On the Rise: The Impact of Increasing the Minimum Wage

Posted by learninghouse on August 17, 2015  /   Posted in Business

Raising the minimum wage is a salient topic for the government at both the state and federal levels. Opponents worry that it will damage the economy, hurt small businesses and make goods too expensive, stifling economic growth. Yet over the past several years, many American states and cities have implemented legislation increasing the minimum wage; most recently, Los Angeles raised the minimum wage to $15.37 per hour. Setting a minimum wage is not a new concept: Since the federal government instituted a minimum wage in 1938, it has increased 22 times, with states tending to follow suit. With this in mind, what is the historical precedent for raising the minimum wage, and what will doing so mean for workers and businesses?

The Minimum Wage Explained

Congress introduced the minimum wage as part of the Fair Labor Standards Act (FLSA) in 1938. At its inception, the wage was set at 25 cents an hour. In 2007, the last time the minimum wage was increased, Congress raised the rate in steps. For the first year, the wage was raised to $5.15 an hour; after that, it was increased to $7.25 in July 2009. By January 2015, there were 29 states with a minimum wage higher than the federal rate. This means that from 2014 to 2015, nine states increased their minimum wage through automatic adjustments, while increases in 11 other states occurred through legislative or ballot changes. Adjusted for inflation, the federal minimum wage peaked at about $10 in 1968, as measured in 2014 values. This means that today’s minimum wage is more than a dollar less than its historical high.

In general, Congress raises the federal minimum wage during times of economic growth and low unemployment rates. For example, it passed a minimum wage increase in 1990 when unemployment stood at just 5.4 percent. In 2007, unemployment was at 4.4 percent. However, many states also have their own minimum wage laws. If an employee is under the jurisdiction of both the state and federal minimum wage laws, they are entitled to the higher of the two, according to the U.S. Department of Labor.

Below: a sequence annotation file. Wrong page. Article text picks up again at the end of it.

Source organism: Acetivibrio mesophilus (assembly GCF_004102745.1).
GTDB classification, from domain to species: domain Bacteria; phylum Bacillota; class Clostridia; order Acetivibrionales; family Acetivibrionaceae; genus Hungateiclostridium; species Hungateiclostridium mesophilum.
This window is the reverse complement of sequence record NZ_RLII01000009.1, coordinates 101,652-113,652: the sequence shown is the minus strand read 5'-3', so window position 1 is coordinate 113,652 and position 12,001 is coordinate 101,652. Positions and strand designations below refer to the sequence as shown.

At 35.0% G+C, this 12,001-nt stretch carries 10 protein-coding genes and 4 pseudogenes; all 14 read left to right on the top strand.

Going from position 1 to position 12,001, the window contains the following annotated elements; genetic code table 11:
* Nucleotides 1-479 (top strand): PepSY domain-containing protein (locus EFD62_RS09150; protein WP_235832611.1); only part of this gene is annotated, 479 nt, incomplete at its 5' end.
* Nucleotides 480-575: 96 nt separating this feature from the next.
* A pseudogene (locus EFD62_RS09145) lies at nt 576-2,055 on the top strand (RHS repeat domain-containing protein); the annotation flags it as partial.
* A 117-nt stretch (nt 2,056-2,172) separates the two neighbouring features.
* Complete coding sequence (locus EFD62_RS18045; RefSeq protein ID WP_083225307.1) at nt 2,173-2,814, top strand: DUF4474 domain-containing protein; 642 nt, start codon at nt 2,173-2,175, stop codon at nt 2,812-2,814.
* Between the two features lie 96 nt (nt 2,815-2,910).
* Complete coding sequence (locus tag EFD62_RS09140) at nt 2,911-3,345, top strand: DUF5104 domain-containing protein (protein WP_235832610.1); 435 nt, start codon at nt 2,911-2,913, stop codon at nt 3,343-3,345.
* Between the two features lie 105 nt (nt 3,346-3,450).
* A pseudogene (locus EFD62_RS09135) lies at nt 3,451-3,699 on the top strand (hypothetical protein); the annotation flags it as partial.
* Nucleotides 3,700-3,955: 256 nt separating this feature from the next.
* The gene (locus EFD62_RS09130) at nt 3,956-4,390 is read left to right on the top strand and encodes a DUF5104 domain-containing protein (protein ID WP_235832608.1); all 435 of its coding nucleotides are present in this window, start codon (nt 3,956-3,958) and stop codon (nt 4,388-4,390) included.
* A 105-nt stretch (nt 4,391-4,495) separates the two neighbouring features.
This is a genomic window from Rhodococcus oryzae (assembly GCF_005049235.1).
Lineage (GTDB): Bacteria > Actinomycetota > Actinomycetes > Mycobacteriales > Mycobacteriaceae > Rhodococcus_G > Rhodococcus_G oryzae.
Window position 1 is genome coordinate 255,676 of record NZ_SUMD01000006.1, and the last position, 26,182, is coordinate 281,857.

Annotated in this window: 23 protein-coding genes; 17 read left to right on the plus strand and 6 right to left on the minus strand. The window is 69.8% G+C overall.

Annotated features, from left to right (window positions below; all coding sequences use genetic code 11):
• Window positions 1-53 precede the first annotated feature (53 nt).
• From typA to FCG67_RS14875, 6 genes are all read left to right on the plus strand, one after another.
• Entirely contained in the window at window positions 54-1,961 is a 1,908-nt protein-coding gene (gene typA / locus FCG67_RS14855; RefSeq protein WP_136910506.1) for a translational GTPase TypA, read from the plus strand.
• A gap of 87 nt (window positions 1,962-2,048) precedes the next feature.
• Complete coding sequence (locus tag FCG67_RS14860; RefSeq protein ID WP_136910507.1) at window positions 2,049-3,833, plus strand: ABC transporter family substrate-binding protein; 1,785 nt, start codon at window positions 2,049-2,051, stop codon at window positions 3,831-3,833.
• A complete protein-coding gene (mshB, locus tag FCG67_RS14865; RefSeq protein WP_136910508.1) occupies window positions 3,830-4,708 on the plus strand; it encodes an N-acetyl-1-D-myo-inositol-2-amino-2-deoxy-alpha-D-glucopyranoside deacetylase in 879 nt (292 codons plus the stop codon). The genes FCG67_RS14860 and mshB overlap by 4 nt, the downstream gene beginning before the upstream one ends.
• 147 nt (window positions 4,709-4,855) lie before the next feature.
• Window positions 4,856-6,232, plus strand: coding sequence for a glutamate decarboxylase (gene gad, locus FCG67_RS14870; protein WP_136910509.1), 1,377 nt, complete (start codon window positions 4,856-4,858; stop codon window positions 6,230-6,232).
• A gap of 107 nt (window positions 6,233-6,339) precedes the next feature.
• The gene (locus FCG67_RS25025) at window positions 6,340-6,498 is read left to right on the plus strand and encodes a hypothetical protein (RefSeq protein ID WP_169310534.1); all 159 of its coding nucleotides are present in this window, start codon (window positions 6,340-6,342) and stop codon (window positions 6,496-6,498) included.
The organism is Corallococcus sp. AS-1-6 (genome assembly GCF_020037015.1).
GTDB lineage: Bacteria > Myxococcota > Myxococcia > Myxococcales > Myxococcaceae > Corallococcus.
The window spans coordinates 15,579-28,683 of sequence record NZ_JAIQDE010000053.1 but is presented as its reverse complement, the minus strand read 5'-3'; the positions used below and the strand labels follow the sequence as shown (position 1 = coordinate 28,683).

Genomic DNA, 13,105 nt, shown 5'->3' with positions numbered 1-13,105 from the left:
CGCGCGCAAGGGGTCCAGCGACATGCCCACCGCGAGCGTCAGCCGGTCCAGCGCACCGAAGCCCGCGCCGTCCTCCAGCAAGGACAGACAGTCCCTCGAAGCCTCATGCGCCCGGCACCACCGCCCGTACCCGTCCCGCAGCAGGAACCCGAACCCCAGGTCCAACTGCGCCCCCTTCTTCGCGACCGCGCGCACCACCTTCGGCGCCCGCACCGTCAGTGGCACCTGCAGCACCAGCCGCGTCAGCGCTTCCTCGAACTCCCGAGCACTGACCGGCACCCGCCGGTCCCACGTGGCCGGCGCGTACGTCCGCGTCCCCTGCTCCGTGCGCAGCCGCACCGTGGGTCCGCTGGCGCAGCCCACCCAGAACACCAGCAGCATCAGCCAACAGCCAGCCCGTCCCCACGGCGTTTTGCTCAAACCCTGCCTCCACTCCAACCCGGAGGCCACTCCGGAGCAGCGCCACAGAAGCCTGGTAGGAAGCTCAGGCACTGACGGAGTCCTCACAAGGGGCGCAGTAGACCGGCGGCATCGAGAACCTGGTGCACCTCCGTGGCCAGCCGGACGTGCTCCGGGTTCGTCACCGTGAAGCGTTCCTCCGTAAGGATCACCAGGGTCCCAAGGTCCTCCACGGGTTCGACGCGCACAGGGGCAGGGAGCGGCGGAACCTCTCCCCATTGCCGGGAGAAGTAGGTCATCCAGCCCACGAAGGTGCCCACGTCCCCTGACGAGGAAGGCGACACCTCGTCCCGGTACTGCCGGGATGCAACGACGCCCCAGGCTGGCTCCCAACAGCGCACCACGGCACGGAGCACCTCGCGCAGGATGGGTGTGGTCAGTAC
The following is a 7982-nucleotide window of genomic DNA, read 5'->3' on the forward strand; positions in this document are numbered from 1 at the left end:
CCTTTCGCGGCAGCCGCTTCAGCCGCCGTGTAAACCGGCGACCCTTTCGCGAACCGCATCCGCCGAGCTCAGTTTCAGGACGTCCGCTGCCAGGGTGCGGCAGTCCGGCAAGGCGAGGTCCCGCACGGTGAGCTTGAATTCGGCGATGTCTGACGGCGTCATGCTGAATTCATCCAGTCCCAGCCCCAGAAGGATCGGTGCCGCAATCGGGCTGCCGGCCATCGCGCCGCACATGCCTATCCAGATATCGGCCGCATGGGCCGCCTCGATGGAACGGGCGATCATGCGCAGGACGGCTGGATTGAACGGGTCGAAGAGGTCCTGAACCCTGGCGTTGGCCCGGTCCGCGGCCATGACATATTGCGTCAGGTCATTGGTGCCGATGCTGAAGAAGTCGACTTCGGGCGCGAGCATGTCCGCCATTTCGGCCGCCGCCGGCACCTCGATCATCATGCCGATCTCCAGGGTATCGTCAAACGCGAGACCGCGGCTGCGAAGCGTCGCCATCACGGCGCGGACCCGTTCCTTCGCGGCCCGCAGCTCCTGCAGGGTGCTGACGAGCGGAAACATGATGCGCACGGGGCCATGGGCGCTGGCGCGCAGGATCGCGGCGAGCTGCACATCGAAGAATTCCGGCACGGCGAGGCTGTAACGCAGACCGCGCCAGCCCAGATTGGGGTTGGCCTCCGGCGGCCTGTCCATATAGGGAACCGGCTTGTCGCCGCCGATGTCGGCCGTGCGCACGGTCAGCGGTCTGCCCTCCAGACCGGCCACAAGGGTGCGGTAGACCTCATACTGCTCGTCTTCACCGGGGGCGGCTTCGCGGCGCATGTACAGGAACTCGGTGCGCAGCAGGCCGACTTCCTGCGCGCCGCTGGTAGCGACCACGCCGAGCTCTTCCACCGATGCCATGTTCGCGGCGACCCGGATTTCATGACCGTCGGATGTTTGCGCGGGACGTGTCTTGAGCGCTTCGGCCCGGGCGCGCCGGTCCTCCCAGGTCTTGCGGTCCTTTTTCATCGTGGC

The Department of Labor reports the states whose minimum wage is above or below the national average. The states with the highest minimum wage include:



Georgia and Wyoming have a minimum wage ($5.15) that is less than the federal rate. Five states — Alabama, Louisiana, Mississippi, South Carolina and Tennessee — do not have a minimum wage, so employers must pay the federal rate.

New York State

Although it is not quite the highest in the country, the minimum wage was raised to $8.75 effective Dec. 31, 2014. It will increase to $9 by the end of the year. Governor Andrew Cuomo and New York City Mayor Bill DeBlasio have each proposed to raise the minimum wage even higher. A panel appointed by Cuomo recommended in July 2015 to raise the minimum wage for fast-food employees to $15 throughout the state. This would occur in stages over the next few years. This recommendation is expected to be approved by the state’s acting commissioner of labor, reports The New York Times. The increase would represent a more than 70 percent raise for the fast-food workers currently earning the state’s minimum wage of $8.75 per hour. Experts say that this could quickly lead to raises for employees in other industries throughout the state. Cuomo also believes that other states may follow his lead. He told the Times, “When New York acts, the rest of the states follow. We’ve always been different, always been first, always been the most progressive.” Although the state proposal applies to fast-food chain restaurants only, DeBlasio’s proposal for a $15 minimum wage in New York City would apply to all industries. Other cities in recent years have enacted legislation to create a local minimum wage that is higher than both the federal and state rate: Chicago, Seattle, Los Angeles, Kansas City and Louisville, to name a few.